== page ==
Follow footpaths worn by villagers and livestock on this five-day, 39-mile hike through farming hamlets below the 11,000-foot Drakensberg Mountains. It’s a primo cultural experience—you’ll hear the rhythmic, tonal clicking of a unique language as you pass through eight Xhosa communi- ties, with the option to camp or hut along the easy path. But this Wild Coast trek comes with eye- popping scenery, too, including sandy beaches and grassy hills dotted with colorful huts above the sparkling Indian Ocean. From the Port St. Johns trailhead, climb 300 feet in 1.5 miles through coastal forest to an overlook from which you can see waves beating striated promontories and sandy bays. Follow the trail out of the reserve, cutting inland and descending to the Umngazi River via a primitive cart path that you’ll share with oxen-pulled wagons loaded with firewood and wide-eyed boys. Ferry across to overnight amid a cluster of sky-blue rondavels (round huts) in the Madakeni village (mile 7.5). After meeting your colorfully-cloaked hosts, explore a series of Bushman caves near the river mouth. Next day, hike 7.5 miles under 120-foot-tall basalt walls (decorated in red-spiked aloes in winter) amid mauve ground orchids, yellow daisies, and white everlasting nettles to Tsweleni (mile 15). After feasting on samp (maize meal porridge) and beans or saucy pap (ground dry corn kernels), listen to local folklore, and bed down in a simple mud hut. Day three, plan to hit the knee-high Mpande River at low tide, and wade across, looking out for ancient shell middens (refuse dumps). Continue over rolling grasslands laden with isolated huts, called sutu, where adolescents—with faces painted in white clay—live during the final stages of their coming-of-age rituals. Dive into Huleka Nature Reserve’s stretch of coastal forest (look for zebra and antelope), and spend the night in the Huleka village (mile 24), where you can watch traditional dancing and drink local, milky-white beer at the shebeen (bar). Next day, complete 10 miles over rolling, green hills en route to the beachside Mdumbi village. Look for for crater-like, primitive silos that are used to store grain, and cross four shallow rivers. Last day, traverse 230-foot-tall cliffs above the Indian Ocean (look for dolphins) to the Mthatha River (mile 39), where you’ll cross via a shaky, aluminum rowboat to touristy Coffee Bay.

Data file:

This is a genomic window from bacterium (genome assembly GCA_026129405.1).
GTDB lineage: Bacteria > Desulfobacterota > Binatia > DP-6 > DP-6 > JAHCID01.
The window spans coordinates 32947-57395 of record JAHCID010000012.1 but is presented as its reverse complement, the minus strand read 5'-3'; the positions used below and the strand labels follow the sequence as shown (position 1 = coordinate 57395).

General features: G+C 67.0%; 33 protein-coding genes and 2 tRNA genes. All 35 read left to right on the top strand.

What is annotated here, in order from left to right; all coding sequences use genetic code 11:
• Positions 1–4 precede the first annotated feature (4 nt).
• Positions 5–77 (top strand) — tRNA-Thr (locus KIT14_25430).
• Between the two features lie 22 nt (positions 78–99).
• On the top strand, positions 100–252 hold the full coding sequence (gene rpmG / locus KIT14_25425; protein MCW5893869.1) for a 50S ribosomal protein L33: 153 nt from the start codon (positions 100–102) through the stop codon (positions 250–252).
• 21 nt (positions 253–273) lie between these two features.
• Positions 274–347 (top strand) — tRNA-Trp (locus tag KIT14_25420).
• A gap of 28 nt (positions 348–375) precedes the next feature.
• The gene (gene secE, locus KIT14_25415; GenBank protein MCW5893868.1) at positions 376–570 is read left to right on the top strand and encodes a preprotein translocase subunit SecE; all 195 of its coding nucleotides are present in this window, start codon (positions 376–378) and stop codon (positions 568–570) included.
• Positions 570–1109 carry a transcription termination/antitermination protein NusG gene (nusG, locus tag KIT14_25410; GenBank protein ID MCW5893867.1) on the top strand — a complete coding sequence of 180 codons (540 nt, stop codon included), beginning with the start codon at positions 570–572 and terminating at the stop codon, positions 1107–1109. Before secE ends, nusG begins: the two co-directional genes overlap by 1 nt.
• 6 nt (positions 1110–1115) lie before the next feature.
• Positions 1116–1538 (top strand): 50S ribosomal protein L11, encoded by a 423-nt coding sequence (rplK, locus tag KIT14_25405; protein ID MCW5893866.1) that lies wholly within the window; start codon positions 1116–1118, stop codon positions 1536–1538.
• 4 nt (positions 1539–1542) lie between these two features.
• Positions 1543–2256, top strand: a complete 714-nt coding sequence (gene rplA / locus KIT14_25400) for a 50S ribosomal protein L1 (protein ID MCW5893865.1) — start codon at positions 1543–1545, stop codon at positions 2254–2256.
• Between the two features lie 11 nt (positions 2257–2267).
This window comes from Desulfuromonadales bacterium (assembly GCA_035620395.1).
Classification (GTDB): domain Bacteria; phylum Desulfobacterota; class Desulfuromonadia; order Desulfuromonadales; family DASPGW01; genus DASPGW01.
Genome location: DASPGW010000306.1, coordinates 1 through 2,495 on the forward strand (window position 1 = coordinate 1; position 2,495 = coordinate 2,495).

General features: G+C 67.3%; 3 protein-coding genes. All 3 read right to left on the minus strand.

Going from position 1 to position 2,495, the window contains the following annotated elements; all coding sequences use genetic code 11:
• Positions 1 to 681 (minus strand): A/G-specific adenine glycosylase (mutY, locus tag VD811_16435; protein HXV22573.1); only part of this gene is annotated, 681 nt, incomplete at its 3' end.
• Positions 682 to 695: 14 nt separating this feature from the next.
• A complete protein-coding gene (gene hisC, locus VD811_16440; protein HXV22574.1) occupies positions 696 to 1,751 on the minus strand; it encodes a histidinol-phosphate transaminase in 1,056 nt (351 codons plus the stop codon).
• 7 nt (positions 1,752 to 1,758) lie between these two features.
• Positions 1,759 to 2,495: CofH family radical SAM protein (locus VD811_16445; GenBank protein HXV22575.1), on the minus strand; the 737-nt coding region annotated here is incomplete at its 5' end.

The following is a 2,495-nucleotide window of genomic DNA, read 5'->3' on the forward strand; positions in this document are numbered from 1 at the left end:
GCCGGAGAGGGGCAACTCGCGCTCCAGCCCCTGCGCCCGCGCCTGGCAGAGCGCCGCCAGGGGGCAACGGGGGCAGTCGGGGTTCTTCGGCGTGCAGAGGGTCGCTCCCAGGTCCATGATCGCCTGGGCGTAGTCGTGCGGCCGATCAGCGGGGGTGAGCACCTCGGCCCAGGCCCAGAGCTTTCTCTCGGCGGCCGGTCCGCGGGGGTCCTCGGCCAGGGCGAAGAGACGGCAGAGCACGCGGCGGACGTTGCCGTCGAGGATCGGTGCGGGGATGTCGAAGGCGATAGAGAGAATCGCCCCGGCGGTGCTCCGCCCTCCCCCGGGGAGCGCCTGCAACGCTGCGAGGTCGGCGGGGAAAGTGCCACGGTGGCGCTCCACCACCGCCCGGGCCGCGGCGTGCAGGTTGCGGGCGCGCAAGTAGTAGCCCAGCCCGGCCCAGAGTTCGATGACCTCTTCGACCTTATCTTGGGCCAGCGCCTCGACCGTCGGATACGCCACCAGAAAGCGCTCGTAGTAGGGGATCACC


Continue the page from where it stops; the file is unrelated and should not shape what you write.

Guide Wild Tours & Hikes ($180/person; wildcoasthikes.com) Note Guide recommended (trails are poorly marked), but not necessary; camping allowed in lieu of huts (but seek permission from the village chief before pitching your tent).